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#GreaterGoodLegacy: Attainable education for Filipinos

Published Mar 13, 2023 10:50 am

Quality of education determines the future of a nation. Ayala’s aspiration to make education attainable for Filipinos goes back to more than a century ago, when a matriarch of the Zobel de Ayala family paved the way for the establishment of a school for young women. Since then, it has continued to expand its footprint in Philippine education.

Doña Margarita Roxas de Ayala donated the summer estate in Manila to the Daughters of Charity, who turned the property into a school for young women.
Concordia College: Educating deserving young women

Colegio de la Inmaculada Concepcion de la Concordia (now Concordia College Manila) was a gift from Margarita Roxas de Ayala, a partner in the family enterprise that would become the Ayala Corporation.

In the mid-19th century, Margarita petitioned for the Daughters of Charity in Spain to establish a school that provided free education to poor and deserving girls. She donated her summer estate in Manila where Concordia opened in 1868.

Its curriculum emphasized good manners, reading and writing, arithmetic, as well as arts and crafts. Concordia thrived over the years. Toward the end of the 1800s, it became one of the institutions authorized to grant the title "maestra."

Jose Rizal’s sisters Saturnina, Soledad, and Olympia were among the proud alumnae of Concordia.

Jose Rizal's sisters Saturnina, Soledad, and Olympia were among the proud alumnae of this institution. The school continues to be run by the Daughters of Charity of St. Vincent de Paul to this day.

CENTEX: Supporting public schools

Through the years, Ayala has deepened its engagement in the education sector. In 1998, Ayala Foundation established the Center of Excellence in Public Elementary Education (CENTEX) to provide holistic, quality education for bright children from economically disadvantaged families.

CENTEX was designed to break the cycle of poverty in some of the most vulnerable communities in the country. It focuses on the essentials for lifelong learning, including classroom pedagogy, development of critical thinking skills, values clarification, and use of technology in the classroom. It promotes collaboration among teachers, parents, and other family members in honing students' confidence and competencies not just inside the classroom but also through after-hours learning.

CENTEX also holds teacher training initiatives that promote student development and community engagement. Present in 19 locations, CENTEX, through its Training Institute, has trained and mentored 10,644 public school teachers since 2011.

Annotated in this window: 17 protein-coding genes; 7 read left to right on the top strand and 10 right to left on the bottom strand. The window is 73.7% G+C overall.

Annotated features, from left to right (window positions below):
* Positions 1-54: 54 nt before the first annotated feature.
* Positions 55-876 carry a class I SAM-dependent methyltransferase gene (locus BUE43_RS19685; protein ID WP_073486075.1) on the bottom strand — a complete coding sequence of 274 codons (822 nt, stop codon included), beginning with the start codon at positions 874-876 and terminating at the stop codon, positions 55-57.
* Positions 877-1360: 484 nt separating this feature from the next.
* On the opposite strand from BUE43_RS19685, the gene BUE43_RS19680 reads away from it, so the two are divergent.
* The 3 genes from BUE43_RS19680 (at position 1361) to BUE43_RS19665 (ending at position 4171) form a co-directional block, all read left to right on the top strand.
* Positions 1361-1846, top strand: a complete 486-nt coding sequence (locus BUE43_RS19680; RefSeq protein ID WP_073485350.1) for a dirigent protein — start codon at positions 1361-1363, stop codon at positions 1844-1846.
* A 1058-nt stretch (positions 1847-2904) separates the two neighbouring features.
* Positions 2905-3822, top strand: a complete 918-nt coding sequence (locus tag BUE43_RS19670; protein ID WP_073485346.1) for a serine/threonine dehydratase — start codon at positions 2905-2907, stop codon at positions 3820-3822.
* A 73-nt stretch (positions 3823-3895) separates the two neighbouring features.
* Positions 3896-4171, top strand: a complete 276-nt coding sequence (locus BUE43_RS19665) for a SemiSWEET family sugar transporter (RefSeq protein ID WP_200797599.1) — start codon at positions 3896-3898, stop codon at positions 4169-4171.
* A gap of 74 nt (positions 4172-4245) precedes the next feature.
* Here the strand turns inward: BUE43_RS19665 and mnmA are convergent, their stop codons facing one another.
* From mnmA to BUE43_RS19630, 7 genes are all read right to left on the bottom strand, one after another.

iPeople: Making world-class education accessible to Filipinos

Ayala’s education arm founded Affordable Private Education Centers (APEC) Schools in 2013. APEC offers an innovative and progressive approach to learning at an affordable price point, and is now the largest chain of stand-alone affordable, private high schools in the country, with branches throughout NCR and Calabarzon.

National Teachers College and University of Nueva Caceres continue to deepen their impact on the communities they serve.

In 2015, Ayala acquired the University of Nueva Caceres, the oldest and largest private university in Bicol. Three years later, it also acquired the National Teachers College, the pioneering private institution for teacher education in the country.

To deepen its impact on the education sector, Ayala partnered with the Yuchengco Group of Companies (YGC) in 2019 and consolidated its education investments under iPeople, which is majority owned by YGC’s House of Investments that owns Mapua University, Mapua Malayan Colleges Laguna, Mapua Malayan Colleges Mindanao, and Malayan High School of Science.

Mapua was recently ranked by Times Higher Education’s World University Rankings as one of the top four universities in the Philippines, together with UP, Ateneo, and La Salle. It recently entered into a collaboration with Arizona State University, ranked as America’s most innovative university over the last eight years, to bring experiential global education to Filipinos on a cost-effective basis.

Through iPeople, Ayala now delivers quality and accessible basic and higher education to over 60,000 Filipinos.

Last year, Mariana Zobel de Ayala joined the Global Board of Directors of U-Go, which provides grants for high-achieving, motivated Filipina college students.
U-Go: Uplifting the modern Filipina

More than a century since Margarita Roxas de Ayala founded Concordia College, an eighth-generation family member continues this legacy by championing the U-Go scholarship grant in the Philippines.

BPI senior vice president for consumer bank marketing Mariana Zobel de Ayala is now part of the Global Board of Directors of U-Go, which provides grants for high-achieving, motivated Filipino women currently enrolled at state colleges and universities.

Ayala Foundation and U-Go announced earlier this year that the program raised over P40 million for Filipina scholars.

In the Philippines, U-Go partnered with Ayala Foundation to raise funds, as well as identify deserving scholars. Ayala Foundation and U-Go announced earlier this year that the program raised over P40 million, which will be used to provide scholarships to the initial class of 100 and expand to at least 1,000 recipients in the medium term.

“The issue of education equality for women is as much about empowering women as it is about building the most capable economy possible for the Philippines, to ensure our collective progress as a nation,” Zobel de Ayala said.

Through Ayala Foundation’s partnership with U-Go, Ayala’s legacy of empowering women through education lives on. 

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Editor’s Note: This article was provided by the Ayala Foundation.